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Incorporating Patient Preferences in Evidence-Based Medicine—Reply

Murray Krahn, MD, MSc; Gary Naglie, MD
JAMA. 2008;300(21):2483-2484. doi:10.1001/jama.2008.731.
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In Reply: The history of EBM and its intellectual forebear, clinical epidemiology, starts long before 1993 when the first Users' Guides publication appeared. Daly's book describing the development of EBM1 suggests that the primary motivations among the early pioneers of this movement (eg, Alvan Feinstein, David Sackett) were to bring the scientific method to the practice of medicine, to distinguish between effective and ineffective care (Archie Cochrane), and to overturn the earlier paradigm of clinical practice based on authority and dogma (Sackett). The humanistic and ethical aspects of medical practice were emphasized by Henrik Wulff2 and Gordon Guyatt, but the main impetus and primary focus of the movement has historically been, and arguably currently remains, on bringing rational, quantitative methods to the practice of medicine.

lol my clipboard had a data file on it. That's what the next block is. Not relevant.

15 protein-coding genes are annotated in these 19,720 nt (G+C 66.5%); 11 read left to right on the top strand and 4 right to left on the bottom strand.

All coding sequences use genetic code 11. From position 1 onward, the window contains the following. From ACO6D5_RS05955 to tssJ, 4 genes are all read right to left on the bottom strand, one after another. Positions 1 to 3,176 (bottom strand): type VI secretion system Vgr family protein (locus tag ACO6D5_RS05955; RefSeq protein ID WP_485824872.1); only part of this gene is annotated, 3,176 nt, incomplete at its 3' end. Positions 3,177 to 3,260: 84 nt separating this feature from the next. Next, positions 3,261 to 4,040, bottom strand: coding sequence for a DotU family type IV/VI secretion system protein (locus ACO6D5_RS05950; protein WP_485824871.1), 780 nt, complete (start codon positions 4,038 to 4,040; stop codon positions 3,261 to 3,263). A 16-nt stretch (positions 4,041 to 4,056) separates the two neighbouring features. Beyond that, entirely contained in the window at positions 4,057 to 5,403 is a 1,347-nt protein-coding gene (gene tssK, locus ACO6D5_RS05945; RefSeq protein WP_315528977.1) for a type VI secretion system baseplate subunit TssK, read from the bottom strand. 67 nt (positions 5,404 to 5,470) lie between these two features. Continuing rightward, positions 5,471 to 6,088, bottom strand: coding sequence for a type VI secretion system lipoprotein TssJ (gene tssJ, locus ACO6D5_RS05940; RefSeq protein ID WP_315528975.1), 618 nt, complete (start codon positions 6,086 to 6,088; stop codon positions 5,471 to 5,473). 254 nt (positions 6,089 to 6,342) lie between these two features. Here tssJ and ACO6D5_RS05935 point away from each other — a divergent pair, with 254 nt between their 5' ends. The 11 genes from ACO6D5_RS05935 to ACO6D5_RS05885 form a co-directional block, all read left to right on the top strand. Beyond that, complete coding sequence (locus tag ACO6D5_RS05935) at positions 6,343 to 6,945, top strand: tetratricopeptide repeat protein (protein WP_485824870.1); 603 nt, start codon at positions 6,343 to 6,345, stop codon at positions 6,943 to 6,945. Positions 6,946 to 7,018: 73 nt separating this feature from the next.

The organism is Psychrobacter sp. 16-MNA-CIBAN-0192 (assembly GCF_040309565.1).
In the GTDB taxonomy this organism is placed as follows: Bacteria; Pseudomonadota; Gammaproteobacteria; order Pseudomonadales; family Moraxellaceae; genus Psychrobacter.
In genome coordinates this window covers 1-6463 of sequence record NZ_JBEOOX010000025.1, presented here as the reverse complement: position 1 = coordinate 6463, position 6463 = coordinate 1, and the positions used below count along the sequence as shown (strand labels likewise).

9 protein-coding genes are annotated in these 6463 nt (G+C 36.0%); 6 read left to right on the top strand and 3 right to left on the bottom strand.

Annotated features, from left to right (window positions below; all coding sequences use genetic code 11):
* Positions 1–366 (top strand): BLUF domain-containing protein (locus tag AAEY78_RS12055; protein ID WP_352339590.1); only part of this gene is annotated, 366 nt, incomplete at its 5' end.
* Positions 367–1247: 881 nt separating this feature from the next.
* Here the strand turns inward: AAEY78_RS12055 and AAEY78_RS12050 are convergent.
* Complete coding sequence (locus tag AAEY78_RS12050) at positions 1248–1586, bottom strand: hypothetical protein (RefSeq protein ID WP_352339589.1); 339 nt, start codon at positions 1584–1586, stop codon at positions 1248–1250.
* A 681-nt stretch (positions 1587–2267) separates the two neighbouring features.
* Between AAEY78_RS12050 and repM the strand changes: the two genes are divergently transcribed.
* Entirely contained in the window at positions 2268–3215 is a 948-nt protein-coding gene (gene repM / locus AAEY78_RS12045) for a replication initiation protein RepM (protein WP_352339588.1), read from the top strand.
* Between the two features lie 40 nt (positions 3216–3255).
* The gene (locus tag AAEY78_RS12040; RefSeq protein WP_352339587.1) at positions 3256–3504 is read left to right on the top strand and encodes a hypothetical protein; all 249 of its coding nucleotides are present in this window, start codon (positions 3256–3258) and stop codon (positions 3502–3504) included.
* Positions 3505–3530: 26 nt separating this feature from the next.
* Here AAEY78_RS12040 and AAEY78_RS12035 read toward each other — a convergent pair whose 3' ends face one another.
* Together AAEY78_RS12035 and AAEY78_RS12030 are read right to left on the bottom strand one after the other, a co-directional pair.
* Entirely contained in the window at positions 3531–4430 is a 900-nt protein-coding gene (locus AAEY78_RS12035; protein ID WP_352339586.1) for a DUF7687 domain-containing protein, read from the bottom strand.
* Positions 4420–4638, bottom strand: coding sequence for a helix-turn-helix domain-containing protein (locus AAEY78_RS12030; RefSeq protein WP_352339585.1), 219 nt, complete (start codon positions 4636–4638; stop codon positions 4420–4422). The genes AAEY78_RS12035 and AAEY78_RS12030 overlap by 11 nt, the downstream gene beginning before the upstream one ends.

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December 3, 2008
M. Hassan Murad, MD, MPH; Victor M. Montori, MD, MSc; Gordon H. Guyatt, MD, MSc
JAMA. 2008;300(21):2483-2484. doi:10.1001/jama.2008.730.
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